Mr Rafferty said the group, led by New and the 34-year-old woman, shouted instructions to the others in the group, ordering the setting of fires and the building of barricades.
A crate full of unused petrol bombs was later discovered by police abandoned in an alleyway on the estate.
"The people on the street were volatile," Mr Rafferty said. "However, some of them were demonstrably enjoying every moment. There was a group elation at what was going on."
The group, led by the two ringleaders, marched up and down the street, calling for the release of the three men through a megaphone. The pair also threatened further outbreaks of violence unless the men were released from jail, the court heard.
I did a bit more digging. Well blow me down. This is only available in the cache so I'd better post the whole thing. Using the Compose' format gives a pretty good clone of the page. I wonder for how long the Fire Services have been handing out useful tips to householders on protection against arson ?
According to Nottinghamshire Fire and Rescue Service
in August 2004 - way before the Stirland convictions - "there have been over 200 arson attacks in the last 12 months alone in just three streets in Bestwood – Raymede Drive, Leybourne Drive and Andover Road".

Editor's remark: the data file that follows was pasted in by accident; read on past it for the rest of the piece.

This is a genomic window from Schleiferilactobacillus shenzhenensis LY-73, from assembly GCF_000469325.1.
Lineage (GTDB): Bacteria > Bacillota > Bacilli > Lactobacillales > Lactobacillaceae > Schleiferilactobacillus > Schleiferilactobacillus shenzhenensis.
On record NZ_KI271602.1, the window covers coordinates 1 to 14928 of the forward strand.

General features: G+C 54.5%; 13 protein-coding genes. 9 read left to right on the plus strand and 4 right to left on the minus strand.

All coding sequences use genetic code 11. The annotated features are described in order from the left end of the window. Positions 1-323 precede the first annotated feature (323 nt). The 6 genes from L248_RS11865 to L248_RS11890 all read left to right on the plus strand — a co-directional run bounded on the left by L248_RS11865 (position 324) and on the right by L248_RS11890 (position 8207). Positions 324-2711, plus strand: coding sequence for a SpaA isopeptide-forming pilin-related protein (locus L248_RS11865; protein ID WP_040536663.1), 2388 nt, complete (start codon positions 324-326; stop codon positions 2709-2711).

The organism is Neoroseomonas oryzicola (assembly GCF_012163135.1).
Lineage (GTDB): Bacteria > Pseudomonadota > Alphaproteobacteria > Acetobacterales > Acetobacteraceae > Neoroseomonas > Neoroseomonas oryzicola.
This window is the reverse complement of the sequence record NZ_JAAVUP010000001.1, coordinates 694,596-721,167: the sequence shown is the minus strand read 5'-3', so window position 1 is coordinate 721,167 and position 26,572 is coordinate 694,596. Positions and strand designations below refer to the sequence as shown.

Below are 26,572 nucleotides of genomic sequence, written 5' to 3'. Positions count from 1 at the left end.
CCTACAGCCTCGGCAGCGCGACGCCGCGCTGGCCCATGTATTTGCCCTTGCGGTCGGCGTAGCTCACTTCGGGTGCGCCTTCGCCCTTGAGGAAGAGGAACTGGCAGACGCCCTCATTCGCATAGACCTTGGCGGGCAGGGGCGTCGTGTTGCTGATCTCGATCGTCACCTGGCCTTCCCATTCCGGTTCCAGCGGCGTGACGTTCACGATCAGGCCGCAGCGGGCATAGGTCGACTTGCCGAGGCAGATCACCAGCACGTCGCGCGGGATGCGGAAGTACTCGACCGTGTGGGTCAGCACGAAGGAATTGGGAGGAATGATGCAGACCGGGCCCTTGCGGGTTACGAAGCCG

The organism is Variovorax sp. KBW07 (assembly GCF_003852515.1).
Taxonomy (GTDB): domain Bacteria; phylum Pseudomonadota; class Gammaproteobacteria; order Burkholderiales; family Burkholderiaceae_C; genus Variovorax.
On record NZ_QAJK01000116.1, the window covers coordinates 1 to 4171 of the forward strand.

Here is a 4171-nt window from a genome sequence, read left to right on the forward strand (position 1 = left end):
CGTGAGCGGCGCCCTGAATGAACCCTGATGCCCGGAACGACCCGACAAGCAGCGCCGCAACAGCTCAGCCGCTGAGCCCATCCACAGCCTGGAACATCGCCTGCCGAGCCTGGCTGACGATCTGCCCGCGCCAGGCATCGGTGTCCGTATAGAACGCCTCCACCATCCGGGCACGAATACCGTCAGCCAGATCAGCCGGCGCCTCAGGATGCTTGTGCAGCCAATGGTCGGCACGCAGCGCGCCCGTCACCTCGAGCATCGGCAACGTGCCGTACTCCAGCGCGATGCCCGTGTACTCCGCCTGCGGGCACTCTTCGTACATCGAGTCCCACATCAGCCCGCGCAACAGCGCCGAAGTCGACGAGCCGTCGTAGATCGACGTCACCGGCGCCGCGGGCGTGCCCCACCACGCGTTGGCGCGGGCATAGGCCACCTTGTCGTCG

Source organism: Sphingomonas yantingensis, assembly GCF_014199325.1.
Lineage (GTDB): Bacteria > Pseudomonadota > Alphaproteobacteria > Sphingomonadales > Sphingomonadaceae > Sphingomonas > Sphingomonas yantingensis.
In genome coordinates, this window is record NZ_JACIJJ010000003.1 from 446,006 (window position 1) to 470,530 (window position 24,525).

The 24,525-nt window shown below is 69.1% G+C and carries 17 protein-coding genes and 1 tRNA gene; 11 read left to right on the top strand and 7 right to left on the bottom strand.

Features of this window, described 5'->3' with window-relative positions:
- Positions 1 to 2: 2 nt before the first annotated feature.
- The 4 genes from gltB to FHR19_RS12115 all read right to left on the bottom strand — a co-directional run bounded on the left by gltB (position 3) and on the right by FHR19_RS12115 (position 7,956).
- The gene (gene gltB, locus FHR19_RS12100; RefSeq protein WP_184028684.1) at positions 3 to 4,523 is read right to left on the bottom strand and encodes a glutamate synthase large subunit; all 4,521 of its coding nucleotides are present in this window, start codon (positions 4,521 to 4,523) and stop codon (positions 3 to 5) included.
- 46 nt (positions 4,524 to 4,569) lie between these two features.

200 arson attacks in a year ? In three streets ? No one apprehended ? What the hell is going on on that estate ?
|Fighting back against arson|
|Firefighters, police, local councillors and housing officials have joined forces to fight the arson problem that is threatening to engulf a small area of the Bestwood Estate.|
There have been over 200 arson attacks in last 12 months alone in just three streets in Bestwood – Raymede Drive, Leybourne Drive and Andover Road.
Nottinghamshire Fire and Rescue Service is spearheading a new taskforce which has been set up to address the problem.